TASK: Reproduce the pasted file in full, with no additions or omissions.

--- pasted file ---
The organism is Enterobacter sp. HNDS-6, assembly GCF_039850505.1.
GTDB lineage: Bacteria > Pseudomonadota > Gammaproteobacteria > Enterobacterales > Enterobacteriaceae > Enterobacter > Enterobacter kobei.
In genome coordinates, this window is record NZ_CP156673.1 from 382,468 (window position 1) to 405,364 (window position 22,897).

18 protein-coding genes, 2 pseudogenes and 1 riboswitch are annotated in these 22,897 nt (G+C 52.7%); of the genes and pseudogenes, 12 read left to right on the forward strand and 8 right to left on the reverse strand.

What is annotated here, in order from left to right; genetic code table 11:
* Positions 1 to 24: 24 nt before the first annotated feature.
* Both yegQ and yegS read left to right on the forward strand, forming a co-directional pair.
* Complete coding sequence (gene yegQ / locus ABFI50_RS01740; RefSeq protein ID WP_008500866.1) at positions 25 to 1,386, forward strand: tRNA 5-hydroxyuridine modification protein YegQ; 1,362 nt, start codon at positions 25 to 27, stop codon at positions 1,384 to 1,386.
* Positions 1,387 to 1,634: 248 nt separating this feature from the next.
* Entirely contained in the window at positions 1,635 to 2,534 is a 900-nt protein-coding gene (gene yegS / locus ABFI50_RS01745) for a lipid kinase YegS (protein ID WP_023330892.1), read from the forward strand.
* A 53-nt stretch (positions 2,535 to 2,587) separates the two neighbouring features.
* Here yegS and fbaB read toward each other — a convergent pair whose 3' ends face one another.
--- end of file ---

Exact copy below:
The organism is Enterobacter sp. HNDS-6, assembly GCF_039850505.1.
GTDB lineage: Bacteria > Pseudomonadota > Gammaproteobacteria > Enterobacterales > Enterobacteriaceae > Enterobacter > Enterobacter kobei.
In genome coordinates, this window is record NZ_CP156673.1 from 382,468 (window position 1) to 405,364 (window position 22,897).

18 protein-coding genes, 2 pseudogenes and 1 riboswitch are annotated in these 22,897 nt (G+C 52.7%); of the genes and pseudogenes, 12 read left to right on the forward strand and 8 right to left on the reverse strand.

What is annotated here, in order from left to right; genetic code table 11:
* Positions 1 to 24: 24 nt before the first annotated feature.
* Both yegQ and yegS read left to right on the forward strand, forming a co-directional pair.
* Complete coding sequence (gene yegQ / locus ABFI50_RS01740; RefSeq protein ID WP_008500866.1) at positions 25 to 1,386, forward strand: tRNA 5-hydroxyuridine modification protein YegQ; 1,362 nt, start codon at positions 25 to 27, stop codon at positions 1,384 to 1,386.
* Positions 1,387 to 1,634: 248 nt separating this feature from the next.
* Entirely contained in the window at positions 1,635 to 2,534 is a 900-nt protein-coding gene (gene yegS / locus ABFI50_RS01745) for a lipid kinase YegS (protein ID WP_023330892.1), read from the forward strand.
* A 53-nt stretch (positions 2,535 to 2,587) separates the two neighbouring features.
* Here yegS and fbaB read toward each other — a convergent pair whose 3' ends face one another.